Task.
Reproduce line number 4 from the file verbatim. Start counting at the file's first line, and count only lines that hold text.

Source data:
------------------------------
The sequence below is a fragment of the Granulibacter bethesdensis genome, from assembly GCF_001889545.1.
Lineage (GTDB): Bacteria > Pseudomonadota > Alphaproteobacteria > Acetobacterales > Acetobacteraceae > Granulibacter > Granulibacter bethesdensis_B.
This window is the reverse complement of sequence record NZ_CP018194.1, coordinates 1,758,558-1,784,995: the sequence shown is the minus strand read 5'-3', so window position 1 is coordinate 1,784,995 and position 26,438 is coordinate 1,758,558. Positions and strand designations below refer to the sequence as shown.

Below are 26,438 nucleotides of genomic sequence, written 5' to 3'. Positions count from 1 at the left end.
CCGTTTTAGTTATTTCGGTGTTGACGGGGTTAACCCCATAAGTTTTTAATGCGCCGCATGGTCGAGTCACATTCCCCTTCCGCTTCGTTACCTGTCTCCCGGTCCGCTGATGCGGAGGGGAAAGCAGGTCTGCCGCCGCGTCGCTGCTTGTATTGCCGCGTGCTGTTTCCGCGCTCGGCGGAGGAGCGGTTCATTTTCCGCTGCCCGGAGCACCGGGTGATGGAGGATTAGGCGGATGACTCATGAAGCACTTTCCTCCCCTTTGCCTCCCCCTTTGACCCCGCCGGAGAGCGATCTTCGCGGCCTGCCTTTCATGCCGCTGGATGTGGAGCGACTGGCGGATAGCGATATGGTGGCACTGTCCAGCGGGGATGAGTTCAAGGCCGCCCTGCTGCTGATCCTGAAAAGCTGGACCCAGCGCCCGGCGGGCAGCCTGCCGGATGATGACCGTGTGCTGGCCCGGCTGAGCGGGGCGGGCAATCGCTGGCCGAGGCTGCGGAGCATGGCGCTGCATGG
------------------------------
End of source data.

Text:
Below are 26,438 nucleotides of genomic sequence, written 5' to 3'. Positions count from 1 at the left end.